Find out all about jojoba oil, including what it does, the benefits of using it and how much you might need
Written by Victoria Goldman on March 19, 2019
Reviewed by Dr Nicole Chiang on March 24, 2019
You may have seen it in your beauty products such as a moisturiser or face mask, but why is jojoba oil so good for our skin?
What is jojoba oil and what does it do?
Jojoba oil, which is actually more of a wax than a liquid, is extracted from the seeds of the jojoba bush or Simmondsia chinensis,1 native to desert regions of northern America.2
Traditionally, jojoba oil was used as a herbal remedy for indigestion and wound-healing.3 Nowadays, the oil is often used:4
- in cosmetics, for example sunscreens and moisturisers
- to relieve dry skin
- reduce acne symptoms
- in combination with medicines – a 2018 Taiwanese study reported that jojoba oil can help medicines be absorbed into the skin
Jojoba oil is available on its own or combined with other oils, or you might find it as an ingredient in a skincare product, such as in a cream, face mask or body scrub.
Benefits of jojoba oil
What does jojoba oil do in the body?
Researchers looking into the effects of jojoba oil on the skin have suggested that it may have the following effects:5
As a result, jojoba oil may help the following skin concerns:
It can repair the skin barrier – as jojoba oil is a liquid wax, it remains on the surface of the skin for longer than other natural oils. So as well as moisturising, it can help repair a damaged skin barrier, for example in eczema.6
It may ease the appearance of mild acne – as well as being anti-inflammatory and anti-bacterial, jojoba oil is – in general – non-comedogenic, which means it won’t block pores.7 A 2012 study by Germany’s Institute for Social Medicine found that using a clay jojoba oil facial mask two to three times a week for six weeks reduced the number of spots in mild acne.8 However, experts warn that results can vary among individuals, depending on the formulation of the oil and your specific skin type.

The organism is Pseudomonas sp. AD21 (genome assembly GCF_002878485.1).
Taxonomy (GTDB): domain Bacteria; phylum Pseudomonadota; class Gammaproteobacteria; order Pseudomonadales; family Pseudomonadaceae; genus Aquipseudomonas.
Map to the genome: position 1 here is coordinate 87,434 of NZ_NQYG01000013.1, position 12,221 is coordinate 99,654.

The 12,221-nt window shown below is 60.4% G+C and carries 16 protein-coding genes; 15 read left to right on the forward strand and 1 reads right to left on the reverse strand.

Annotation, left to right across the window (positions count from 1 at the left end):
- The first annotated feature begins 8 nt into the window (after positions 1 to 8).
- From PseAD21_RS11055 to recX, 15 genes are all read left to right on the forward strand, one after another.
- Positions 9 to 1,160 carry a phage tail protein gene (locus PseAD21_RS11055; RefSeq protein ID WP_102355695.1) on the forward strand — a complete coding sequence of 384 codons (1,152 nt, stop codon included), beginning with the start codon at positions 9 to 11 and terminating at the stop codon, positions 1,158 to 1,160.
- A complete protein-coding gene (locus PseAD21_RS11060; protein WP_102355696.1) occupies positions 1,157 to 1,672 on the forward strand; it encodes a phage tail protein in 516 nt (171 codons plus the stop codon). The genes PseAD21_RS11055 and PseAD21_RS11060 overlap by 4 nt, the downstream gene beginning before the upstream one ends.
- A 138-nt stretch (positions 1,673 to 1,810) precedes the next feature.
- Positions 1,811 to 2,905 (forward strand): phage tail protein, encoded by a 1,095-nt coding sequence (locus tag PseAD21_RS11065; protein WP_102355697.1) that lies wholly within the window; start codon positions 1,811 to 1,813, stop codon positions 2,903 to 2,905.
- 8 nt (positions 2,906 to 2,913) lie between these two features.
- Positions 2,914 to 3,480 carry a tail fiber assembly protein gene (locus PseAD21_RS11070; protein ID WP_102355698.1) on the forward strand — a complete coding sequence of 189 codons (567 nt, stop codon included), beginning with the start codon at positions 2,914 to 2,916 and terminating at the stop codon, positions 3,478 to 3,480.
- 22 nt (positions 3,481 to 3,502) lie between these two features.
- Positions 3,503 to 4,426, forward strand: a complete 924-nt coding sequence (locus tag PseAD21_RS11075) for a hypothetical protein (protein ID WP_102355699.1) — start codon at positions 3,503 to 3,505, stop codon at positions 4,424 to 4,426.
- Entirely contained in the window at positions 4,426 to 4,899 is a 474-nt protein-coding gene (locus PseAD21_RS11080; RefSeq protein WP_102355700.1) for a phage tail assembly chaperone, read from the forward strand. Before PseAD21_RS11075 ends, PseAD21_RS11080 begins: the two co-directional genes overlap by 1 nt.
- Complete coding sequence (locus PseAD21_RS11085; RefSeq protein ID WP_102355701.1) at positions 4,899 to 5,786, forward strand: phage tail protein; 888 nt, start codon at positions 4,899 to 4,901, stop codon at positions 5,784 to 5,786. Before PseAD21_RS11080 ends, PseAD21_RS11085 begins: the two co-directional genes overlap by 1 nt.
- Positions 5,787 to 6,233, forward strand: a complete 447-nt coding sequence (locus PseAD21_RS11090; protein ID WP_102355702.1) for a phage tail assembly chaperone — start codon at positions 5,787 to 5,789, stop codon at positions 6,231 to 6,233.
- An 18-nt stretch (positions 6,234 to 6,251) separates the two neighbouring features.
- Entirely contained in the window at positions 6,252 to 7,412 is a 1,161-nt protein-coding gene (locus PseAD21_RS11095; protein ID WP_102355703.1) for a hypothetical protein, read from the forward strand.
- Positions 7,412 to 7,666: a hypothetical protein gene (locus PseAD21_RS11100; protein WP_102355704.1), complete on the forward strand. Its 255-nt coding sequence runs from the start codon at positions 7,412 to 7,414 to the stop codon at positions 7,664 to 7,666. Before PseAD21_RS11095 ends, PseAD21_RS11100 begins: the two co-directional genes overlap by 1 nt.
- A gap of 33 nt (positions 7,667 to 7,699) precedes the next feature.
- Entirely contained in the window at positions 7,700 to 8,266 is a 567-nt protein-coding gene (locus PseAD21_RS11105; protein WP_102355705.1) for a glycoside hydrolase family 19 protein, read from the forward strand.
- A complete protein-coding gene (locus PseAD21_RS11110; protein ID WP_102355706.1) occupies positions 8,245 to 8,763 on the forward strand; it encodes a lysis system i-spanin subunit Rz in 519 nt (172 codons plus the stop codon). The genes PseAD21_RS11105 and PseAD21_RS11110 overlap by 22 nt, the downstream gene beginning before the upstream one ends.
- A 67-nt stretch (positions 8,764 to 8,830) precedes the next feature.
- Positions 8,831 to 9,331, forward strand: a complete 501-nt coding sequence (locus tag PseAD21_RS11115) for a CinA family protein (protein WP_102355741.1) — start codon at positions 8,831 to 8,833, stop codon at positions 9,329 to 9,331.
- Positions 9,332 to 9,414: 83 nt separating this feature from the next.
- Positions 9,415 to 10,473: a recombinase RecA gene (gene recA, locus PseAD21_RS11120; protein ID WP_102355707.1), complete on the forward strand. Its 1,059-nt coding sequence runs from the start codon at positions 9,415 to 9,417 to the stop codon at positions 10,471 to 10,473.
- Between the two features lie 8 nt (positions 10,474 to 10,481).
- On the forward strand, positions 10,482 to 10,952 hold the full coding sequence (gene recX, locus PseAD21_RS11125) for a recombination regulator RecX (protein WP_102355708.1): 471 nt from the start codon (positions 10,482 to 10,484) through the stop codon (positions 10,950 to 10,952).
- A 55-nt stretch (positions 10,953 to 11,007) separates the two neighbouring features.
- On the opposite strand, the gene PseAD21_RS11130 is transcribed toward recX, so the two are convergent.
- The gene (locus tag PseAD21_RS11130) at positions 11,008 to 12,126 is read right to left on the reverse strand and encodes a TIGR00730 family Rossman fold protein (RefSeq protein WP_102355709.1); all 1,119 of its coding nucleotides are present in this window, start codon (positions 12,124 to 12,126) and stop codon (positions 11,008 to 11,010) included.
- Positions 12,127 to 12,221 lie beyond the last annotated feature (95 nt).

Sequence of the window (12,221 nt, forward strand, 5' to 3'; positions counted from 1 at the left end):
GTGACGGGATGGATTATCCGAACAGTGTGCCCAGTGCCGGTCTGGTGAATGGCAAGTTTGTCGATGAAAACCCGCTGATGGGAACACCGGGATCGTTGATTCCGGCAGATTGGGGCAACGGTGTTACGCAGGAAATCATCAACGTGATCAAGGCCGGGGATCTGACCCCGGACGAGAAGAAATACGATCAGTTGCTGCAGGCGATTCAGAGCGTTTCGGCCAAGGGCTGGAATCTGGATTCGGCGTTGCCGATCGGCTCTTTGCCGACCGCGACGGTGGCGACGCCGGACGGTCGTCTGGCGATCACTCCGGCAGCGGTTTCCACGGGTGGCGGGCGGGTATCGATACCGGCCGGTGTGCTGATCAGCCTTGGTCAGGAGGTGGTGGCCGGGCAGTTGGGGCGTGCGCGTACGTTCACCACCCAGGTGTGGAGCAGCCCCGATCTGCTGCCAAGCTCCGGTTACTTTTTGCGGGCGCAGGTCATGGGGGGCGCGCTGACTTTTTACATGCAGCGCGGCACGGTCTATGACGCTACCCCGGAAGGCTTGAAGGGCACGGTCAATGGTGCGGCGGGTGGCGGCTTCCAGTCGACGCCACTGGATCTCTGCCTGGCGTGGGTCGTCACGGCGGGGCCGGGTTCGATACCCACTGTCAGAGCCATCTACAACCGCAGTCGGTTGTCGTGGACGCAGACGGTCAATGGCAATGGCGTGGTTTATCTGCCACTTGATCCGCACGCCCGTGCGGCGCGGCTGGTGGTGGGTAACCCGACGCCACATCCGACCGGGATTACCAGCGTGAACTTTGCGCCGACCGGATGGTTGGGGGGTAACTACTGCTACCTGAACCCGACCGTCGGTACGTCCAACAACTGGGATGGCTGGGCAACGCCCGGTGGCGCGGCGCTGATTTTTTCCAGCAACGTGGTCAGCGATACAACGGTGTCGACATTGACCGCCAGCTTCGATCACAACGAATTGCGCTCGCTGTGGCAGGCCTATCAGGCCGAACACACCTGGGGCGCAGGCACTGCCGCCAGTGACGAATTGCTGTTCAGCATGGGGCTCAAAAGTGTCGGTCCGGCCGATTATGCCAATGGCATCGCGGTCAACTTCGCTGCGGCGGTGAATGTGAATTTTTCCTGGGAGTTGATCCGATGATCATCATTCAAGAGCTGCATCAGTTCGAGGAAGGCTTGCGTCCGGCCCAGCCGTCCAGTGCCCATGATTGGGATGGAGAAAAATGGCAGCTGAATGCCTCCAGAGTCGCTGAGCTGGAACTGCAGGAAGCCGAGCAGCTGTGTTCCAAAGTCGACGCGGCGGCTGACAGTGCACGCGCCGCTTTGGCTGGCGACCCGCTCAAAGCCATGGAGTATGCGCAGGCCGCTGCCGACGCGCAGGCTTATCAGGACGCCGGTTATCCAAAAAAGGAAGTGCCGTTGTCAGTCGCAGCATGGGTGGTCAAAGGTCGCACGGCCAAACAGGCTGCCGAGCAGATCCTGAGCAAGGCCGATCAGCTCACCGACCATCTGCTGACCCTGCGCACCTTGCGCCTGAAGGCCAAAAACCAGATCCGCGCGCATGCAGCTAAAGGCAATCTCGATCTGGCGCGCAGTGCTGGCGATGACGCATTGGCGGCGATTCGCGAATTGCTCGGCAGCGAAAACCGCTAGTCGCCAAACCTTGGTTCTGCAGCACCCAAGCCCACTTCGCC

It can improve wound healing – a 2011 Italian laboratory study on human cells found that jojoba oil may help to stimulate wound repair, for example by speeding up collagen synthesis, although more research in needed in this area.9
How much jojoba oil is safe to use?
Jojoba oil should never be swallowed or taken internally, but when applied to the skin, jojoba oil is safe to use regularly.10 Always read the label for dosage instructions.
Talk to your doctor or dermatologist before using jojoba oil if you are pregnant; no studies have looked at using jojoba oil during pregnancy, but theoretically it should be safe. Children should avoid using it for the same reason.
What are the side-effects of using jojoba oil?
Side-effects are rare but can include a skin rash.11 Less often, you can experience a more severe allergic reaction to the oil, for example hives and swelling of the face. Seek emergency medical help if this happens to you.12
Advice is for information only and should not replace medical care. Please check with your GP before trying any remedies.
1. Lori Smith. Medical News Today. Can jojoba oil treat acne?
2. University of San Diego. Summary of jojoba and its traditional use
3. As above
4. Lin T-K, Zhong L, Santiago JL. Anti-Inflammatory and Skin Barrier Repair Effects of Topical Application of Some Plant Oils
5. As above
6. As Source 4
7. As Source 1
8. Meier L, et al. Clay jojoba oil facial mask for lesioned skin and mild acne – results of a prospective, observational pilot study
9. Ranzato E, Martinotti S, Burlando B. Wound healing properties of jojoba liquid wax: an in vitro study
10. Everyday Health. What is jojoba topical?
11. As above
12. As Source 10